In his youth, Cornell took on odd jobs to survive and support his family. He was able to devote himself more fully to his art only after 1940. Even then, he continued to undertake freelance work and produced illustrations and designing layouts for magazines such as Vogue and House and Garden until 1957. A man of many interests, he loved music and was well read in both classics and contemporary literature. He also loved ballet and the movies, with a particular interest for collecting images of Hollywood film stars.  

Robert died in 1965 (aged 54), and his mother, in 1966, leading Cornell further into depression and loneliness. On 29 December 1972, a few days after his 69th birthday, Cornell too passed away apparently due to heart failure. He left a will which stipulated that the money made from the sale of his work should go to charity.

Varied themes

Cornell’s art encompassed varied themes which dealt with the ideas of time, death, decay, aging, memory, mystery and metaphysics. He believed that “life can have significance even if it appears to be a series of failures.” 

While his early work showed the influence of German Surrealist painter and sculptor, Max Ernst (1891-1976), he was also personally acquainted with French-American artist and the founder of the Dada movement, Marcel Duchamp (1887-1968), whom he revered. Duchamp even engaged Cornell (who was 16 years his junior) to assist him in his work. In 1936, Cornell’s work was included in an exhibition of Dada and Surrealist art at the Museum of Modern Art. In 1939, Cornell’s art was famously described by Salvador Dalí as “the only truly surrealist work to be found in America.”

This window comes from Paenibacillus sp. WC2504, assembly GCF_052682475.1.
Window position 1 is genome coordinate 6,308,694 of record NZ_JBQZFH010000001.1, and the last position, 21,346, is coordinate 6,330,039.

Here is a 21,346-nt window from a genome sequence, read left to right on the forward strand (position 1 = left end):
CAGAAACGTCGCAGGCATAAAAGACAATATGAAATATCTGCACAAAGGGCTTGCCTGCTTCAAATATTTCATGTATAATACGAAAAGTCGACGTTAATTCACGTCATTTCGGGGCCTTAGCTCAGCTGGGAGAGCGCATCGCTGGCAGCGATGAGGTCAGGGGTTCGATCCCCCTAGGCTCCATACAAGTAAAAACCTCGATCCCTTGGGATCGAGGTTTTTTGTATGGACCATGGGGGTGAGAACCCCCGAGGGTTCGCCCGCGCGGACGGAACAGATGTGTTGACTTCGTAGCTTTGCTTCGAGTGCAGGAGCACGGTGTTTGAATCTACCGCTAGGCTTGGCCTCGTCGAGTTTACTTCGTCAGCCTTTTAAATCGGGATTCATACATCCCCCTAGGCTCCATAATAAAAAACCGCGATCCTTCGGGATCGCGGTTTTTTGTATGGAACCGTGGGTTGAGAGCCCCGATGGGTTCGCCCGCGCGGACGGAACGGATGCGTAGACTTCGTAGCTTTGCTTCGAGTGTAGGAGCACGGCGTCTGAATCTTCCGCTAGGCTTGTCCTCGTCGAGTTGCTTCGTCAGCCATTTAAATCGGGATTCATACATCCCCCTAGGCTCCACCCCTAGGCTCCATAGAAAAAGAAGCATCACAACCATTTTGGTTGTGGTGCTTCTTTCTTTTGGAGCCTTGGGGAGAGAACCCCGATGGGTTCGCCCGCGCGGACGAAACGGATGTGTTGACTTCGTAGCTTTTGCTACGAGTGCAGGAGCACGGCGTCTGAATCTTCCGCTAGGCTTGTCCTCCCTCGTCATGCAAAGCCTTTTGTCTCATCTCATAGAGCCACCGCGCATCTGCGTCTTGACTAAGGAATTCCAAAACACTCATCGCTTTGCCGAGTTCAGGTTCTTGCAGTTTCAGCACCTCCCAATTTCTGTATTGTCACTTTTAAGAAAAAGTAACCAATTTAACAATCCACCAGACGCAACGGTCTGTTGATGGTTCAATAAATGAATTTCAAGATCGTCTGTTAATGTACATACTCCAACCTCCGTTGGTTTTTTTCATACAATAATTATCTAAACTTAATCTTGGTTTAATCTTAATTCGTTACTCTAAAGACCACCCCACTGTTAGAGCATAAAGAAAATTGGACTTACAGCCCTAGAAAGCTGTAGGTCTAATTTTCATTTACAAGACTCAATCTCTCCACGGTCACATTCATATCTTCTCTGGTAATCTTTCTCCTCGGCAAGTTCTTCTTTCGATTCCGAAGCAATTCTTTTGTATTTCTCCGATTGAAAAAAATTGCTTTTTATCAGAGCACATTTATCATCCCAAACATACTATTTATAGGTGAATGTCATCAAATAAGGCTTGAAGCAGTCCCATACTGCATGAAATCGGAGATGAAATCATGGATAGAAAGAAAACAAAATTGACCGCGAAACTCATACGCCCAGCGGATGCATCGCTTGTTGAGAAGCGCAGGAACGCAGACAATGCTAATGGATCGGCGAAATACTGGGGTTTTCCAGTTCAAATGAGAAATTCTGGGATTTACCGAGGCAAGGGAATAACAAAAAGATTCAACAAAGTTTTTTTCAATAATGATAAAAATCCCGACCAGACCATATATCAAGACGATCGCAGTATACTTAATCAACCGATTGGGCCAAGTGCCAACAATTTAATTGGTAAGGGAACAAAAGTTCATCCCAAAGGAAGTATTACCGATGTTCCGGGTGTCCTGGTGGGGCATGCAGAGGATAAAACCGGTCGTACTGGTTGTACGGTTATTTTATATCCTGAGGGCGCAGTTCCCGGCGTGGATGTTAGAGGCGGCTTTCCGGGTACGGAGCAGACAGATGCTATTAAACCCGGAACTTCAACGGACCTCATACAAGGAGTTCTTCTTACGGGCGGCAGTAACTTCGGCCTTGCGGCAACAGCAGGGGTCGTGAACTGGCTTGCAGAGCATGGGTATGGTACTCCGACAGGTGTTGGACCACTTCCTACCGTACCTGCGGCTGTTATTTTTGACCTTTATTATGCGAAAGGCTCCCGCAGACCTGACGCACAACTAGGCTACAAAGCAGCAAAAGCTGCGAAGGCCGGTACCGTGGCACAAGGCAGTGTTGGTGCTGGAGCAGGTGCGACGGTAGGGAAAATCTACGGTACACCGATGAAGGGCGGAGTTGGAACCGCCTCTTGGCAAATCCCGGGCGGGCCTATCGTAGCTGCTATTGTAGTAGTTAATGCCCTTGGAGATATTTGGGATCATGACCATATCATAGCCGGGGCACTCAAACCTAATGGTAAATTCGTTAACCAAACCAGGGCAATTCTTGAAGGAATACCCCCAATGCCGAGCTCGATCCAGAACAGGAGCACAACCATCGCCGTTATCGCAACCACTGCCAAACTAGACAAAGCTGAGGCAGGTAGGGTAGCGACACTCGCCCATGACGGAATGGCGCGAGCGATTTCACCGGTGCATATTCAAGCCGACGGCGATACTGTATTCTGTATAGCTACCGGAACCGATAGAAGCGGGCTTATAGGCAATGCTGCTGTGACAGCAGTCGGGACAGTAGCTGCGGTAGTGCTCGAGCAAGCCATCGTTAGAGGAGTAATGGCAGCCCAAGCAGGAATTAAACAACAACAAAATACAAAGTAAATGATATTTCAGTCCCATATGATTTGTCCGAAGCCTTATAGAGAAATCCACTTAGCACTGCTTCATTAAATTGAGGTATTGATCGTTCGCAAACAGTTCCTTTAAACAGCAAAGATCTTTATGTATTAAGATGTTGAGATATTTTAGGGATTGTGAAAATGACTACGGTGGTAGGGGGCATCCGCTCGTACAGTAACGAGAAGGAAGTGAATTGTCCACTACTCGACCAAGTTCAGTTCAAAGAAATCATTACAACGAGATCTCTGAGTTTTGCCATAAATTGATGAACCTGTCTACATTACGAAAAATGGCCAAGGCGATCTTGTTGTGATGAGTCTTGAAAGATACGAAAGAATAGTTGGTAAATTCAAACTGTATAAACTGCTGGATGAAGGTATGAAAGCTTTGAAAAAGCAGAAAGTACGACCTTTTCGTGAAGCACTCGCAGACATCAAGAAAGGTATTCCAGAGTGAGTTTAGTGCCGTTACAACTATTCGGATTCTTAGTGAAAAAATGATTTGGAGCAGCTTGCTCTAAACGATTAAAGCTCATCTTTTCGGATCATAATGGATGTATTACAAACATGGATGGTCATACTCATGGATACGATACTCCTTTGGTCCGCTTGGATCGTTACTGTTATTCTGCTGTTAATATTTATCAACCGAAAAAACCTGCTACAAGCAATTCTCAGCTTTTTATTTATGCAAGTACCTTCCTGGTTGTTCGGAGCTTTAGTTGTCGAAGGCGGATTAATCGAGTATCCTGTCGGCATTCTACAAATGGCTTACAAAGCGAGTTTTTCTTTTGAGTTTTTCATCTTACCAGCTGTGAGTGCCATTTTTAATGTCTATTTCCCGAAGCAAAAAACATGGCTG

Although his name was often associated with surrealism, Cornell was not a surrealist in the strict sense and did not want to be counted as one. “Cornell’s ‘attitude of mind’ was resolutely not that of the surrealists,” says Cran. “He did not believe in chance as a guiding aesthetic force; he believed in fate and the inescapable. His art never had its roots in the automatic; he shaped, carefully, whatever emerged from his unconscious…He had the ability to raise the surrealist formula above its own standards, enabled by his unique vision of the world.”

Cornell’s fascinating collages and mysterious box assemblages have influenced generations of artists. They have also attracted literary luminaries including Nobel Prize-winning Mexican poet Octavio Paz (1914-98), whose poem dedicated to the art of Cornell titled ‘Objects and Apparitions’ was translated from Spanish and published by another Cornell admirer, Elizabeth Bishop, in 1976.

One of Europe’s highly admired writers, Gabriel Josipovici (born 1940) too has alluded to Cornwell in two of his short stories. His recent novel, Hotel Andromeda (2014), which is an engaging story of an art historian living in London struggling to write a book about the American artist has been hailed as ‘a beautiful and thoughtful tribute to eccentric 20th-century artist Joseph Cornell’.